We are firm believers that any information you can get to help manage child food allergies at school is welcome input. Just as with other parenting advice or guides, you need to determine what precautions you are comfortable with and implement what works for you (and your school nurse, of course).

Posted by David at 9:19 AM

August 16, 2005

Back to school with food allergies

Hi. I can’t believe it is already time to start thinking about back-to-school things. If you’re a parent of a child with food allergies, you know I don’t mean thinking “do they have enough clothes for the fall” or “I wonder if they’ll make new friends this year.” It’s that feeling of needing to educate all those adults responsible for your child’s safety when it comes to food allergy.

I must say, so far, this is my easiest school year yet. Over the years, I have developed a pretty good system. Since my oldest daughter is going into 4th grade, I am used to the elementary school and the staff at the school is used to me. I am reasonable in my requests, thinking of both my child’s safety and the fact that the school also has hundreds of other kids (and their parents) to deal with.

Here is my approach (in a very small nutshell). I first established a relationship with the school’s nurse and principal. I am levelheaded and direct in my approach. Since my child has nut and peanut allergies, Epi-pens need to be readily accessible. My daughter eats snacks and treats only out of her snack bag which is filled with favorites from home and kept in her classroom. We request no nut snacks or projects be brought into her classroom. All lunch staff (along with nurses, aides, teachers, office staff, etc.) are trained in the emergency use of the Epi-pen. There is a flyer hanging in multiple locations with my daughter’s picture, description of her allergy and action to be taken in case of an emergency. Things have gone well in the past. I don’t have time for all the details now. I’ve had so much positive feedback that I want to share it with everyone and anyone who could benefit. I’ll be sharing more details in the near future!

Posted by Ann Marie at 9:02 AM

August 9, 2005

Teens with food allergies

What is it like to have a teenager with a food allergy? Actually, I have no idea. My oldest isn’t even out of elementary school yet! I just read an article in the Food Allergy and Anaphylaxis Network newsletter entitled What Were You Thinking? (Vol. 14 No. 6) It’s for parents of teenagers with food allergies and is really well-written. It says that “studies have shown that teens with a food allergy are the highest risk group for experiencing a severe or fatal allergic reaction.” Great! No wonder I get butterflies when I think too much about the future. The article explains why teenagers engage in risky behavior and what parents can do to help their child or potentially make matters worse, specifically related to food allergies. For instance, a teenager needs to think about (or worse, ask) what their date ate before they can have a good night kiss. Wow. How do you encourage your teen to do this without being embarrassed?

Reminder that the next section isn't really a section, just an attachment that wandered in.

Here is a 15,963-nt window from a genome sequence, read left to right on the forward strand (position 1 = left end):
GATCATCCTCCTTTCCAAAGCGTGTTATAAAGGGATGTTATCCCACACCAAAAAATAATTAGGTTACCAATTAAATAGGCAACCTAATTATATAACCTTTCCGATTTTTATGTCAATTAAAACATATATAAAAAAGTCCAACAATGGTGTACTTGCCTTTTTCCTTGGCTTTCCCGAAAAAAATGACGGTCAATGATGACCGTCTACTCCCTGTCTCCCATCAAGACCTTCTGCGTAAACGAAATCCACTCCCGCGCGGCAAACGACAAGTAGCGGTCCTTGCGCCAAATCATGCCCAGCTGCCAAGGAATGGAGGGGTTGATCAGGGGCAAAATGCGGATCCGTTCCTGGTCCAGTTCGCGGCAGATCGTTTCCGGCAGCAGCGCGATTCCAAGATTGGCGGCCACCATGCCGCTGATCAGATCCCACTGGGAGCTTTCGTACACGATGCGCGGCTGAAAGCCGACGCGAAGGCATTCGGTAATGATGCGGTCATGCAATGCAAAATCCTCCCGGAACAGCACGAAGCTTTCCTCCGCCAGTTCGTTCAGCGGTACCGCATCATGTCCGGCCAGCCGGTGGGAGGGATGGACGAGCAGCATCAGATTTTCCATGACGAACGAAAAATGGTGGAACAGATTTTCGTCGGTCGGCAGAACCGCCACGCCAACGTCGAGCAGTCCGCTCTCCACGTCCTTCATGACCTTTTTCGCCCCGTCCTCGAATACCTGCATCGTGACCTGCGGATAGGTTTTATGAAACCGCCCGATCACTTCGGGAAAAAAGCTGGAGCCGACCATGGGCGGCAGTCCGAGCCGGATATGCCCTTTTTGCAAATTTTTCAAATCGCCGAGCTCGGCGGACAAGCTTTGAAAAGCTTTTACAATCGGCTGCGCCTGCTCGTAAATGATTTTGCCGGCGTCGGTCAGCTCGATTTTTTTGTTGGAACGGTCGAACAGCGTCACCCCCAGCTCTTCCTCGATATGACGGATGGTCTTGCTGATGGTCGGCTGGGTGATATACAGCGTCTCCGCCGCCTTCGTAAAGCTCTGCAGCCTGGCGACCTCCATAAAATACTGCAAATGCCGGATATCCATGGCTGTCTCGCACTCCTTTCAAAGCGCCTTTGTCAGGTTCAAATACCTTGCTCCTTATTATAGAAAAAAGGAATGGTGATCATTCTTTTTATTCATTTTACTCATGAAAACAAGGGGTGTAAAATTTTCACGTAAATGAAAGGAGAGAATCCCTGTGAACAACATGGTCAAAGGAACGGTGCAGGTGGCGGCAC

It seems like a really good starting point in this whole parenting-a-teenager-with-food-allergies thing. I know I’ll be saving it to re-read in a few years. I sometimes feel very frightened if I think too far into the future but then I remember I have built a good support network, including FAAN. Most importantly, I am working hard on keeping my communication open with my children and learning all I can about food allergies. I would recommend reading the article and welcome your comments and suggestions.

Posted by Ann Marie at 9:07 PM

August 5, 2005

Kudos to Ener-G Foods!

I just had a great customer experience and wanted to share it with those who may benefit. Among other foods, my daughter is allergic to wheat and tree nuts. Somedays it feels so overwhelming to me that I cry. I'm thinking about her starting kindergarten in a few weeks and I just want to be able to make her a sandwich for lunch! The one wheat-free bread that she actually likes recently changed their packaging to include "processed on the same equipment as tree nuts." Get the tissue box!

Ener-G foods sells a wide variety of gluten, wheat and dairy-free products. I've ordered crackers from them in the past, which are actually pretty good. Even my daughters who aren't allergic to wheat ask for them. I called for their help, still trying to make that sandwich! The woman in customer service was awesome! She not only recommended several breads that most kids like, she offered to ship me samples for free. No way!

The samples came to the house today. I now have four neatly packaged possibilties on which to make sanwiches! I know I can't give them to Kristine all at once, but the wait is killing me! I'm so anxious to find out which one she likes. There's still time to order a loaf before school starts! : )

For anyone looking for wheat-free products, I strongly recommend Ener-G Foods. They are good at labeling other allergens as well, in case you have to pay attention to multiple food allergies like me.

I hope this helps all of you who may be searching for that perfect sandwich!

Posted by Ann Marie at 3:26 PM | Comments (1)